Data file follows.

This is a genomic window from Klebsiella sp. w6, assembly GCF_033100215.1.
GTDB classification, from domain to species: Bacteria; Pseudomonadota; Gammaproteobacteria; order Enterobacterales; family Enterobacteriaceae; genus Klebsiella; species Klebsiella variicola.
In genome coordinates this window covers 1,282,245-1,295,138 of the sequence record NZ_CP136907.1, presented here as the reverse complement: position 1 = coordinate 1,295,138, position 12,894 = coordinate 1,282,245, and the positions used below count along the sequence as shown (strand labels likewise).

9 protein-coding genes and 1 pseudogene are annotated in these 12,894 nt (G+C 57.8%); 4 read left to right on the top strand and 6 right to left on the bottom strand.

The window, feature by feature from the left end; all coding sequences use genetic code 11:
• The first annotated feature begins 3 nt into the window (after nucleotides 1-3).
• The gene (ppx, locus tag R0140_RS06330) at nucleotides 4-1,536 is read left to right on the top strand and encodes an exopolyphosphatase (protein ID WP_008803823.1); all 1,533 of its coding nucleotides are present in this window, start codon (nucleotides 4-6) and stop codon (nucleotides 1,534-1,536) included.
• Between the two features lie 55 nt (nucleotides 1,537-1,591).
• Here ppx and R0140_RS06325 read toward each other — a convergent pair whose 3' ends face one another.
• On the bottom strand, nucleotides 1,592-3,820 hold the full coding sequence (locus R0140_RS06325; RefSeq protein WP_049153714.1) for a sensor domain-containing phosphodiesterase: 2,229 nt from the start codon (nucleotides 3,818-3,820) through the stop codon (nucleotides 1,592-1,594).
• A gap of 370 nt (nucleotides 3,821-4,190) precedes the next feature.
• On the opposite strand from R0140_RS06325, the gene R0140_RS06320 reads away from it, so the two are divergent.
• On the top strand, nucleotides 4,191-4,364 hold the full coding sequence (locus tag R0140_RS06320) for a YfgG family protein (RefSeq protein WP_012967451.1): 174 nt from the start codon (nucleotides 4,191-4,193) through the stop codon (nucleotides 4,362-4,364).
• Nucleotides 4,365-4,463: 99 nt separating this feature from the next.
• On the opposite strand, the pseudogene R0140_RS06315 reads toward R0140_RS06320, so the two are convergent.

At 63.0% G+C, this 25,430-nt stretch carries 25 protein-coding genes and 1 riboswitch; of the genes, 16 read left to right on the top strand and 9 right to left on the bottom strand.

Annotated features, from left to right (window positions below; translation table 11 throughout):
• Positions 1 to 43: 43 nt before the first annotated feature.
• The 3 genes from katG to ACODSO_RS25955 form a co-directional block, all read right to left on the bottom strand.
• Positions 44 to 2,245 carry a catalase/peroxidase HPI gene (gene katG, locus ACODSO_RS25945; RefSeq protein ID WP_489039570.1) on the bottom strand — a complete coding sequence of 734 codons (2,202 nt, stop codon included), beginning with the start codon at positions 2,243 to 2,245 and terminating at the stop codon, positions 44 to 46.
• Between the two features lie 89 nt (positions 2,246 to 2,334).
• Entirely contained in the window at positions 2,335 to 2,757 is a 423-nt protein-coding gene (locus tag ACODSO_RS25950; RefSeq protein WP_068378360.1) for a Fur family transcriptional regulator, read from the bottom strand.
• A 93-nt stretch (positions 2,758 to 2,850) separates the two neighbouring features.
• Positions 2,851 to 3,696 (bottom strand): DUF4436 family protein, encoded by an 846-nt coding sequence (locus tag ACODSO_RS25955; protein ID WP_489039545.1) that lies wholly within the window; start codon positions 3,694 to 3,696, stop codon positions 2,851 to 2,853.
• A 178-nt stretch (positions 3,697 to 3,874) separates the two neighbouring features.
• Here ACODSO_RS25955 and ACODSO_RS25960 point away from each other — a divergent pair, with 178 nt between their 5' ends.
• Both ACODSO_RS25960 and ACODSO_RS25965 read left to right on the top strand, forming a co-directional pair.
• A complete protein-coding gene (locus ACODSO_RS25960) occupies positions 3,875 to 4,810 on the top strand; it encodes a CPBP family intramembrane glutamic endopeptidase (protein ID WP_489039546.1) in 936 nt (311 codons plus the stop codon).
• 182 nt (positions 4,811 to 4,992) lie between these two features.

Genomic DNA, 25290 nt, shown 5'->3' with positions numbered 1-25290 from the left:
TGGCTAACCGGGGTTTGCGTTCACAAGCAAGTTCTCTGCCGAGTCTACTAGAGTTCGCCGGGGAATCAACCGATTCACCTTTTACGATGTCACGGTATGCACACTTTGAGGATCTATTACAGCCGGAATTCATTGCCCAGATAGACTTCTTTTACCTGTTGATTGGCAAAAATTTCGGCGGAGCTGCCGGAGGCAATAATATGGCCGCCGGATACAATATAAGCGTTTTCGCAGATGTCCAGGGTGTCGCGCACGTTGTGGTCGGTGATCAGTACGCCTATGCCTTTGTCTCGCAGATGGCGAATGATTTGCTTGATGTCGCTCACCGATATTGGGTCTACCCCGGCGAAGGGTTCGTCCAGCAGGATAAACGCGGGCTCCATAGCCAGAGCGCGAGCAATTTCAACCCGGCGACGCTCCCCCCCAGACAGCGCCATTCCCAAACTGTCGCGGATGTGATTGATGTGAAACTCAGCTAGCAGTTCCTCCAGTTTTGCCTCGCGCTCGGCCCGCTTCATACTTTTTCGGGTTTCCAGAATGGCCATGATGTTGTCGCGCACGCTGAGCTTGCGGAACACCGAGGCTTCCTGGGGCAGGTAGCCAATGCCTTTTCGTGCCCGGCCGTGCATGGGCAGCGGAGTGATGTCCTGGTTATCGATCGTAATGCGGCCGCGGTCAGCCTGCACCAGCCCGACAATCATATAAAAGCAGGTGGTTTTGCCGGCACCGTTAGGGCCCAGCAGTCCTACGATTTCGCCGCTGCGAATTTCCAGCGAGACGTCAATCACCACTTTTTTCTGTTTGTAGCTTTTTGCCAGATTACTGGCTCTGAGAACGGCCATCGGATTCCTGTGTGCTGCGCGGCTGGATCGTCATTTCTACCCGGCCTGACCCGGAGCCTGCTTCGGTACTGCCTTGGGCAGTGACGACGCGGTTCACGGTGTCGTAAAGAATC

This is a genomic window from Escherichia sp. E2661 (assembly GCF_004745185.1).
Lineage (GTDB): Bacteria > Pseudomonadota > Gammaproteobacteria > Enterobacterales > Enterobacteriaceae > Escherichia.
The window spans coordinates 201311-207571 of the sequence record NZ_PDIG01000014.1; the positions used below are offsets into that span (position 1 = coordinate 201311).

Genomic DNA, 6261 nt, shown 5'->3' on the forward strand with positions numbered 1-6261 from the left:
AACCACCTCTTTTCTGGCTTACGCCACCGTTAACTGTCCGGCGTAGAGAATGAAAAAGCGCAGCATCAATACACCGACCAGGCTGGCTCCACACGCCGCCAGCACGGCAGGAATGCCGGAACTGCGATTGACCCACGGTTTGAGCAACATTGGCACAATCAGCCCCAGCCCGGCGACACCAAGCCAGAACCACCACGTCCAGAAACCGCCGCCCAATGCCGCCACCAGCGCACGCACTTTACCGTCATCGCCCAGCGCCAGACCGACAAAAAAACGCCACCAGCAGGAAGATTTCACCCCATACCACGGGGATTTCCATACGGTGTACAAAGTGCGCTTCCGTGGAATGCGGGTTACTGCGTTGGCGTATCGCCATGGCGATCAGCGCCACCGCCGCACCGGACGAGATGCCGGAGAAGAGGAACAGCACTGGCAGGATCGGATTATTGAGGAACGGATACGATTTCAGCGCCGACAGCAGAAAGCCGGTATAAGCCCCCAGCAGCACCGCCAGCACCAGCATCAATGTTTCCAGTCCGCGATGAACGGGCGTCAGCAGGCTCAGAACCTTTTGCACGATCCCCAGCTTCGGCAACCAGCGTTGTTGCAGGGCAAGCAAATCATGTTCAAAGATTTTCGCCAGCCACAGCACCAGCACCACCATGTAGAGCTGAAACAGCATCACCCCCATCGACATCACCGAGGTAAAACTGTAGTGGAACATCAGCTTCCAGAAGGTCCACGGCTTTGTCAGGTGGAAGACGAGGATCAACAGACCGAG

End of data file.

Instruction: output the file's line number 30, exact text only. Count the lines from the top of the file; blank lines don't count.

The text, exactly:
Genomic DNA, 25290 nt, shown 5'->3' with positions numbered 1-25290 from the left: